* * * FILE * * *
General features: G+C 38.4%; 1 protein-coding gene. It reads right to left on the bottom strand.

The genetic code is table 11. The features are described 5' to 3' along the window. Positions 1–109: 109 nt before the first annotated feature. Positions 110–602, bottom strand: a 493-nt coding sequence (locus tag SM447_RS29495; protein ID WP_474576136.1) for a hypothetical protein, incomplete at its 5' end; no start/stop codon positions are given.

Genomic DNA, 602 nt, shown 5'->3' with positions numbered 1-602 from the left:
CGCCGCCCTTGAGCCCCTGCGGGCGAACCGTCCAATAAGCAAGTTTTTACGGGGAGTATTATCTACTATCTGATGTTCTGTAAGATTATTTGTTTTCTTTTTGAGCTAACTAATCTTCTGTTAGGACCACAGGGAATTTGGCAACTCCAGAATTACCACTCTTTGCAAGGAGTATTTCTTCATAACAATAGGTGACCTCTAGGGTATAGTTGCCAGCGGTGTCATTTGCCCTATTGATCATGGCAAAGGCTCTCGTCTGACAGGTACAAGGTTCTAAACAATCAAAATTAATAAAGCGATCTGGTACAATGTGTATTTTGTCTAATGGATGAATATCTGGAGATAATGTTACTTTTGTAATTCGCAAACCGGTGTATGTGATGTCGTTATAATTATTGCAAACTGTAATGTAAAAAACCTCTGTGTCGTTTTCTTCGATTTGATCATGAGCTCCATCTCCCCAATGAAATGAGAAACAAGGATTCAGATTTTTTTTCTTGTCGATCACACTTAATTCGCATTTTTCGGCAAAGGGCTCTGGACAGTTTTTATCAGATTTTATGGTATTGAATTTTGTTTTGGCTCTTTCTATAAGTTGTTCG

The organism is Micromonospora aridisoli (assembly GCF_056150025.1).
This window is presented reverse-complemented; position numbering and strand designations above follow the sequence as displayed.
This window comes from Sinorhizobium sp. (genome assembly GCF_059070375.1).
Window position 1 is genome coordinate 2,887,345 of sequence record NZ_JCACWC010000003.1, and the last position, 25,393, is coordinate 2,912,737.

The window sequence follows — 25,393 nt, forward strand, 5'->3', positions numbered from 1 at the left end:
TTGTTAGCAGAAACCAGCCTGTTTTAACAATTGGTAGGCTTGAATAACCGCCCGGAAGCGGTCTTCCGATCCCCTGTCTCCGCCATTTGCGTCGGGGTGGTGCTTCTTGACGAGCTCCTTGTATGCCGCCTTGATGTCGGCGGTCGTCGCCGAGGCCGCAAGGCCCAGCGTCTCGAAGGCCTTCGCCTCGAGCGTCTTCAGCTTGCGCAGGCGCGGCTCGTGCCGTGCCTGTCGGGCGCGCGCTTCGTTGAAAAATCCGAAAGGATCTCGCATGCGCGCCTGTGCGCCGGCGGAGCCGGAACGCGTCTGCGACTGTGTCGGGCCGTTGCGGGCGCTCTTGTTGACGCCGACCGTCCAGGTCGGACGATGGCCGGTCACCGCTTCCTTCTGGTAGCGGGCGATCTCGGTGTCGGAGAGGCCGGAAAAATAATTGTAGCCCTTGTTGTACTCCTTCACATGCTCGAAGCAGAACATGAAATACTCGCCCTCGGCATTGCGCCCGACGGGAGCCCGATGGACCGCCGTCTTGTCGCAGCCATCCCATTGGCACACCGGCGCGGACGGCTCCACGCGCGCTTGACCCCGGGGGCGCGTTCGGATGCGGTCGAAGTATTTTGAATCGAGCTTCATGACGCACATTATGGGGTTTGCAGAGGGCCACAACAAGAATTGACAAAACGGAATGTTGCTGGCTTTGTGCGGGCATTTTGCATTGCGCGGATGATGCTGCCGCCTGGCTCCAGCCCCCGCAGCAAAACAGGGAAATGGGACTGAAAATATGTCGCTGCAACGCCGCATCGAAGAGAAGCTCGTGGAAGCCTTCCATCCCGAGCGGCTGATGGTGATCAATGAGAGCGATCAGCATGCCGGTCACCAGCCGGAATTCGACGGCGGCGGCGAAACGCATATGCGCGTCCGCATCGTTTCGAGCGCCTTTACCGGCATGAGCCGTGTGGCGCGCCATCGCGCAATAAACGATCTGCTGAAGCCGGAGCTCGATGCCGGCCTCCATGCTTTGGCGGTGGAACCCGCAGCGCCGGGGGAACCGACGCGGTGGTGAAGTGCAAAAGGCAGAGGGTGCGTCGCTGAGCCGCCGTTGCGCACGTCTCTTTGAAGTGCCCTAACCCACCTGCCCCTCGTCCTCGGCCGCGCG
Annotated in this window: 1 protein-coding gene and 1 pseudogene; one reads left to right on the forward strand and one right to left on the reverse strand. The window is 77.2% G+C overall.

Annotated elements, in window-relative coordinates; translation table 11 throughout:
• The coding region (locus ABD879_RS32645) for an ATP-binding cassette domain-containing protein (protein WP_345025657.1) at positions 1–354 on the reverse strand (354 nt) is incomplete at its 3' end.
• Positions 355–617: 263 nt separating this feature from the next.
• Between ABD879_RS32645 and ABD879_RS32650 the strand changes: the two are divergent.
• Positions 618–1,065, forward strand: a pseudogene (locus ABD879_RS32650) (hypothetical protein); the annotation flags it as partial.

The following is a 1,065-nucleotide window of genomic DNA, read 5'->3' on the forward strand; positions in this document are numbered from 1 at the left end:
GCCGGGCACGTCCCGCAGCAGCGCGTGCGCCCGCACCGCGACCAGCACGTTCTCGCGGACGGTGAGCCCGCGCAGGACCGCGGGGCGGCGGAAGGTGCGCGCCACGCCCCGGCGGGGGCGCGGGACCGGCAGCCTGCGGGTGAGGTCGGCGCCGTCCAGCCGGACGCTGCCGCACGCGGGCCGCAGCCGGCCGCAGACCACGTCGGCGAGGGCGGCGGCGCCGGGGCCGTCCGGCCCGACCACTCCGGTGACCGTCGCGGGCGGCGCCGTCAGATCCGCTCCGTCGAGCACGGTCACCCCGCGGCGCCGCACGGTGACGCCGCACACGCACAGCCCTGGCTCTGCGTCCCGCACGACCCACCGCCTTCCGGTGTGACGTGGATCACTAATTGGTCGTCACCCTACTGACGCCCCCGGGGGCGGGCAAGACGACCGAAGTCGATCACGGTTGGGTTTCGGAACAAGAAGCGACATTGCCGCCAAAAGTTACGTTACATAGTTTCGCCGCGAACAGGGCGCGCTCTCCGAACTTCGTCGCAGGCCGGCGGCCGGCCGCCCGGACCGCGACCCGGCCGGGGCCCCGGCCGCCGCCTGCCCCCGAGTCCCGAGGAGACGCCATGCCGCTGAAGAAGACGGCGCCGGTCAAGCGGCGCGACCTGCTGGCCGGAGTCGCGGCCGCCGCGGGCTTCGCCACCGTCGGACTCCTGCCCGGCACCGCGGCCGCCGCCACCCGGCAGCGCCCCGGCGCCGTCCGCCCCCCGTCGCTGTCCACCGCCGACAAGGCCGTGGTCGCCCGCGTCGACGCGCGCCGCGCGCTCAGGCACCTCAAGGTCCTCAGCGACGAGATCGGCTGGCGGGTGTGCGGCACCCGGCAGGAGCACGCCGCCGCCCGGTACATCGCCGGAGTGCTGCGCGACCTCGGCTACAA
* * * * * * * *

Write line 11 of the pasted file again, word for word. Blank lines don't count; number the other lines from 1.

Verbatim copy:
Annotated in this window: 1 protein-coding gene and 1 pseudogene; one reads left to right on the forward strand and one right to left on the reverse strand. The window is 77.2% G+C overall.